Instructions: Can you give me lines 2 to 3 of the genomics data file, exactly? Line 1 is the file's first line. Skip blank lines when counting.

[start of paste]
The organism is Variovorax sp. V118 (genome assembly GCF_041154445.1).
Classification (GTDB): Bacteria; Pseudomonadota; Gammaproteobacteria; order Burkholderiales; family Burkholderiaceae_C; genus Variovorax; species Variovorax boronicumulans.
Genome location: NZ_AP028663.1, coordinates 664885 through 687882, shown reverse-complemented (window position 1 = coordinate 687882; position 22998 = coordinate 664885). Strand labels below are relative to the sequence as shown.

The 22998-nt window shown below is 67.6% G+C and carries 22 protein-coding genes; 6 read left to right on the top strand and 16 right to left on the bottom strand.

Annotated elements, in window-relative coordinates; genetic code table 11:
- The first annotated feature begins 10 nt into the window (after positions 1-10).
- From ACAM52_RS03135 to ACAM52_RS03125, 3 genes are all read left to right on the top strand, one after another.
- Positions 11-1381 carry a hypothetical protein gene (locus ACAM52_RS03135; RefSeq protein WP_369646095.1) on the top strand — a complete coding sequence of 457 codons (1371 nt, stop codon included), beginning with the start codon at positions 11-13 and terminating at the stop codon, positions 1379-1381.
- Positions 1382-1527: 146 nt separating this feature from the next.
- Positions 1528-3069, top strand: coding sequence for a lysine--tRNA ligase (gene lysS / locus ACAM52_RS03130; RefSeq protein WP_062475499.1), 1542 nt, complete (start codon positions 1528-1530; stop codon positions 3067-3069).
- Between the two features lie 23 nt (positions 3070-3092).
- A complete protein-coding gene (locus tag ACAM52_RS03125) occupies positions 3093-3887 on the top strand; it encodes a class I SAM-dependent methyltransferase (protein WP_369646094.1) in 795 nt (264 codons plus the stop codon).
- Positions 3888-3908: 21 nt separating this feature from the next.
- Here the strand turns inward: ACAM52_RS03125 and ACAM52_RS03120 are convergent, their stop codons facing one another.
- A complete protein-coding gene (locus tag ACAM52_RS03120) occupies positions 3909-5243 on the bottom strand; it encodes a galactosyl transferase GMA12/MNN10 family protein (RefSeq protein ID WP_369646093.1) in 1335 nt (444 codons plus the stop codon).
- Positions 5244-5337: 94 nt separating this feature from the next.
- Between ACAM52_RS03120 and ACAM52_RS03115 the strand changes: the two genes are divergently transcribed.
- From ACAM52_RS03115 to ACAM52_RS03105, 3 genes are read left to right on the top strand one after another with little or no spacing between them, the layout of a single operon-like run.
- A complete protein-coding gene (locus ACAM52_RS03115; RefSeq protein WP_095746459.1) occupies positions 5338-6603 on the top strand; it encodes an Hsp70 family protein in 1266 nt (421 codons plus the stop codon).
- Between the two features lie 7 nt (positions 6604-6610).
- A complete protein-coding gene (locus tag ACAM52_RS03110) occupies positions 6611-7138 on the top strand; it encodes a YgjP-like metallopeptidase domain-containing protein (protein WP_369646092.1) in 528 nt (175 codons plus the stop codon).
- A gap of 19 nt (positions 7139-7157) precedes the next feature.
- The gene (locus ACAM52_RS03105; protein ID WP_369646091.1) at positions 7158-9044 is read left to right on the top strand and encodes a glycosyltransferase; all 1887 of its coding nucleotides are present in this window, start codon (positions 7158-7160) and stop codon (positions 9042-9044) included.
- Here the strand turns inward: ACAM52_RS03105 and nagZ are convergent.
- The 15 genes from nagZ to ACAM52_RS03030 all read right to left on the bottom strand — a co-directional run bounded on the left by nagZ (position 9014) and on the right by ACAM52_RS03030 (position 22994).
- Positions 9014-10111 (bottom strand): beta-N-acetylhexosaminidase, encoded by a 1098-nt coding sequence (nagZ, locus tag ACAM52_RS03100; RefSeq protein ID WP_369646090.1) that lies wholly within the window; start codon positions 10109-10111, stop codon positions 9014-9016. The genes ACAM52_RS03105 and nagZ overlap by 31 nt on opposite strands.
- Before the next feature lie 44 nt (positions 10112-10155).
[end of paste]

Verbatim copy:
Classification (GTDB): Bacteria; Pseudomonadota; Gammaproteobacteria; order Burkholderiales; family Burkholderiaceae_C; genus Variovorax; species Variovorax boronicumulans.
Genome location: NZ_AP028663.1, coordinates 664885 through 687882, shown reverse-complemented (window position 1 = coordinate 687882; position 22998 = coordinate 664885). Strand labels below are relative to the sequence as shown.